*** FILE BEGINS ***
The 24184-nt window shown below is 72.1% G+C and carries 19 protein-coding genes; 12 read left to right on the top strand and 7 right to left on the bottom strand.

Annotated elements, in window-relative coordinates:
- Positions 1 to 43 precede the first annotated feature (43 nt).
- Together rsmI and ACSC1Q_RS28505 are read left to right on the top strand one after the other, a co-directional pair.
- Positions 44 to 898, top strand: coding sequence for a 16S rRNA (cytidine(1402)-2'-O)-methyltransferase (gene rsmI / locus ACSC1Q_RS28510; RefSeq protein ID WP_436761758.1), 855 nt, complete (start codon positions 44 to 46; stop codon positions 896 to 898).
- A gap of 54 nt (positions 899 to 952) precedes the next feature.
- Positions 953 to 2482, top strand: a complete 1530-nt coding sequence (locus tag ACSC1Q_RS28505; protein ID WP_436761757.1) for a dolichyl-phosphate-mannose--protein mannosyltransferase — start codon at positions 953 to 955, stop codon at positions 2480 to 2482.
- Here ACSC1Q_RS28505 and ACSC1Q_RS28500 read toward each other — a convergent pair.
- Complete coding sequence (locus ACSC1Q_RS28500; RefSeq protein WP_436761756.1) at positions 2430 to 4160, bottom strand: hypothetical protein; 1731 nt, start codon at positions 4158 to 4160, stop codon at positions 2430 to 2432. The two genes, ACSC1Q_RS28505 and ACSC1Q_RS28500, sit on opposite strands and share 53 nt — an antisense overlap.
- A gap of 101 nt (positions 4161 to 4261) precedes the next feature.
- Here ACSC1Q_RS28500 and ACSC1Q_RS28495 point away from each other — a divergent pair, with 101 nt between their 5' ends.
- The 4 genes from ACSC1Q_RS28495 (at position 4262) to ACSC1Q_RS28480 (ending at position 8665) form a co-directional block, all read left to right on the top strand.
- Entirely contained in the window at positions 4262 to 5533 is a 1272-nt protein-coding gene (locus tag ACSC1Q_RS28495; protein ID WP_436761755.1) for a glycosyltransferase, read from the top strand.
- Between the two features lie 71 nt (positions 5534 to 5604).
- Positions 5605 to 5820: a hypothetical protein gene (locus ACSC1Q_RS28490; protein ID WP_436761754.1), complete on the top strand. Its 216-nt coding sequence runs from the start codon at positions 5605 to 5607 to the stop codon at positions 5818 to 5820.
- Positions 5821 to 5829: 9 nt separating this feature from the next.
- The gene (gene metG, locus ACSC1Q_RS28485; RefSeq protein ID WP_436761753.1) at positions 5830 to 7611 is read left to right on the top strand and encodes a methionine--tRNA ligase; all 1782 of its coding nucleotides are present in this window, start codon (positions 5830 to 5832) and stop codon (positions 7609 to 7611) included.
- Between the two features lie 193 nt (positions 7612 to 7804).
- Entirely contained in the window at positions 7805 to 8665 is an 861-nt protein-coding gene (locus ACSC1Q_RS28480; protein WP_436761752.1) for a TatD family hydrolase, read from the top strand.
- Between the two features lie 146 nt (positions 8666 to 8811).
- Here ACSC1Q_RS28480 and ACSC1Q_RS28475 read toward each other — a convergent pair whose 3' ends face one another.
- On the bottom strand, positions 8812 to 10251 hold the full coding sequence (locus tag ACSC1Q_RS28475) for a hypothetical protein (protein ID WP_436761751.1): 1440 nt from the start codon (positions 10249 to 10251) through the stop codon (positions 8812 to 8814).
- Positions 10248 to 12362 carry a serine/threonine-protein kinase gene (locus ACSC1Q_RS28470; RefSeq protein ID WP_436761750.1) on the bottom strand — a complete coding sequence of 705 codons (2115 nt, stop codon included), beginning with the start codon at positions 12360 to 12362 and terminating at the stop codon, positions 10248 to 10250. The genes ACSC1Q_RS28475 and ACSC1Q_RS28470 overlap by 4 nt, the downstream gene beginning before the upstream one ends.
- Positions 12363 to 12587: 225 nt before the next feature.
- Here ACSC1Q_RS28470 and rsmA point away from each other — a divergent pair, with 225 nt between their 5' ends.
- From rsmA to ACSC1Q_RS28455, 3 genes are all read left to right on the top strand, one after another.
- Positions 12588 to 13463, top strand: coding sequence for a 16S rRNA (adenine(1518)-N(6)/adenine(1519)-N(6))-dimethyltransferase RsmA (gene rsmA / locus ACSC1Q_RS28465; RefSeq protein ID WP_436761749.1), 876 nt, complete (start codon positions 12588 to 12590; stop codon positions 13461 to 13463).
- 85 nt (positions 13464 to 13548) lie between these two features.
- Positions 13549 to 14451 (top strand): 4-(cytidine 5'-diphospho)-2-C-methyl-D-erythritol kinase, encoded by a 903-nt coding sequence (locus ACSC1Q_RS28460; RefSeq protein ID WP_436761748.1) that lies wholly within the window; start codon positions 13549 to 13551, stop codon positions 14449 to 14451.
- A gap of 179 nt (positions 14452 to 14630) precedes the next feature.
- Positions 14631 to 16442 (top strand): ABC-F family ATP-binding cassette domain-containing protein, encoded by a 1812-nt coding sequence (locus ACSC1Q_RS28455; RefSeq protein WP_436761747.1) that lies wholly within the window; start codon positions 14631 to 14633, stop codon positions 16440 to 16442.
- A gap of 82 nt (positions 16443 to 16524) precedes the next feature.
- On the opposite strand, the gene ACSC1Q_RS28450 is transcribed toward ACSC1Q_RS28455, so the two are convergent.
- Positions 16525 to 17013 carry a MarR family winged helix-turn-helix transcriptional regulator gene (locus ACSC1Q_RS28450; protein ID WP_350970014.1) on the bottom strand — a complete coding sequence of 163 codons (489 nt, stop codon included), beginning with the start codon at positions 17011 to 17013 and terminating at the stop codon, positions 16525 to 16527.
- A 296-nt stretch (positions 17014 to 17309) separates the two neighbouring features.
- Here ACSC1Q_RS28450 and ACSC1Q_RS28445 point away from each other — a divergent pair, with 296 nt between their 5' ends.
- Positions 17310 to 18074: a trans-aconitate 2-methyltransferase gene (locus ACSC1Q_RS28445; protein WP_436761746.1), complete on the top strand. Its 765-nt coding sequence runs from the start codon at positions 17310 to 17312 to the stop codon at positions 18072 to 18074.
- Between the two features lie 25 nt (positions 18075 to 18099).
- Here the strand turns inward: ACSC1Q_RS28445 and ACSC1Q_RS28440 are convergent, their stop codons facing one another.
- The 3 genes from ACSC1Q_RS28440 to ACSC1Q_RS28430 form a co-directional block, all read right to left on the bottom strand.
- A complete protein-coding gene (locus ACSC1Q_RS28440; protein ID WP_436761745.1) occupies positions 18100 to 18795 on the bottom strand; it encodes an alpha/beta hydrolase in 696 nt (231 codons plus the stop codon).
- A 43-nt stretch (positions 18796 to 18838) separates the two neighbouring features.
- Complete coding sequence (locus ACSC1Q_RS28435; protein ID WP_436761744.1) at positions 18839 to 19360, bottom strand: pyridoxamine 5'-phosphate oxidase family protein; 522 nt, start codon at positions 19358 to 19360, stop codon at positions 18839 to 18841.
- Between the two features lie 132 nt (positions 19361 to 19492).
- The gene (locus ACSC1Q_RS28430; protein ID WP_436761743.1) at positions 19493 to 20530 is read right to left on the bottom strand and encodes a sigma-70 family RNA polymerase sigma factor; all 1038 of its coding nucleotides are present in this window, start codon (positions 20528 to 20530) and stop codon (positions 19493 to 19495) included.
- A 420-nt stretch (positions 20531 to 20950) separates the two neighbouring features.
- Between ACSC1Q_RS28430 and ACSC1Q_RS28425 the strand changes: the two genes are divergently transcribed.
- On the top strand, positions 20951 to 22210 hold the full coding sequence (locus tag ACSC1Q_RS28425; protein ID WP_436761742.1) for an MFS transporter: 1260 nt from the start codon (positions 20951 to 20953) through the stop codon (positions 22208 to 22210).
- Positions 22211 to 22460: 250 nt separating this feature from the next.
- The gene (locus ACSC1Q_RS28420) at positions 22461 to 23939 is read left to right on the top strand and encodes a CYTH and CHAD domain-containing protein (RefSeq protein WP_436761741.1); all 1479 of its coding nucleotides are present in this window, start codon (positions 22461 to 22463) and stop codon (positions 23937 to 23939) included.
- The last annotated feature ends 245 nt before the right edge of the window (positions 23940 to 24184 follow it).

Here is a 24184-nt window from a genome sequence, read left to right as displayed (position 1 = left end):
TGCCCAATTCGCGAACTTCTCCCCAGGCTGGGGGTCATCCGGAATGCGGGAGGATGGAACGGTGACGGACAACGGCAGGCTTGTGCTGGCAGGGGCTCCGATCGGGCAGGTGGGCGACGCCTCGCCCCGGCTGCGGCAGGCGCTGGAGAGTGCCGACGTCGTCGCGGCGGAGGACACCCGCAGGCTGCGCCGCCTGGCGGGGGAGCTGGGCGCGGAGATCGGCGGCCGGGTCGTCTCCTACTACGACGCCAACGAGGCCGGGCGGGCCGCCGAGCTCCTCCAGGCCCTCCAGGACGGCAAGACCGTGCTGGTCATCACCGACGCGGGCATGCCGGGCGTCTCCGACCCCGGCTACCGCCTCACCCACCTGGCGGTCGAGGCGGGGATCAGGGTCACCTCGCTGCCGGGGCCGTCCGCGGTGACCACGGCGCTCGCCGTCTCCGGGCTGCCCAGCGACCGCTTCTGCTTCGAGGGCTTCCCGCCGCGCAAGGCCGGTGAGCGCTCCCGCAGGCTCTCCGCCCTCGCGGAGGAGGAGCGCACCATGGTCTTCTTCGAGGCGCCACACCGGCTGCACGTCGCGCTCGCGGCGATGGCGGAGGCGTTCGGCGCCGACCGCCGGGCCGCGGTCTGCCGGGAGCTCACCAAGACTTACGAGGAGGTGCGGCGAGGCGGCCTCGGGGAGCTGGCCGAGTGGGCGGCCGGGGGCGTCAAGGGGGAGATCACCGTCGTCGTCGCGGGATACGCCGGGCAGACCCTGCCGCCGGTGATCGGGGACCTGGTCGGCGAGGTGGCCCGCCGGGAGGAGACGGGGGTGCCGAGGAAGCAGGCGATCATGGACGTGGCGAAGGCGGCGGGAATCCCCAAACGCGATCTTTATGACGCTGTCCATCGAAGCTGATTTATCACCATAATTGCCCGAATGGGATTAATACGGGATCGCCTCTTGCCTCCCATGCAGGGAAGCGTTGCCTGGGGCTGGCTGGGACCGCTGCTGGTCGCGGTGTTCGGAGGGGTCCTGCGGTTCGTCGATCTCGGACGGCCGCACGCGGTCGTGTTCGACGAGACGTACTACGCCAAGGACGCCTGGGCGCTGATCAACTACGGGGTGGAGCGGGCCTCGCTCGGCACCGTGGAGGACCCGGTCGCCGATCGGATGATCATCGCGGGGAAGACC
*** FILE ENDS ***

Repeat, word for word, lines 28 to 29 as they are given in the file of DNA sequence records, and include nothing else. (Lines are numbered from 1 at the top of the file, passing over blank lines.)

- 85 nt (positions 13464 to 13548) lie between these two features.
- Positions 13549 to 14451 (top strand): 4-(cytidine 5'-diphospho)-2-C-methyl-D-erythritol kinase, encoded by a 903-nt coding sequence (locus ACSC1Q_RS28460; RefSeq protein ID WP_436761748.1) that lies wholly within the window; start codon positions 13549 to 13551, stop codon positions 14449 to 14451.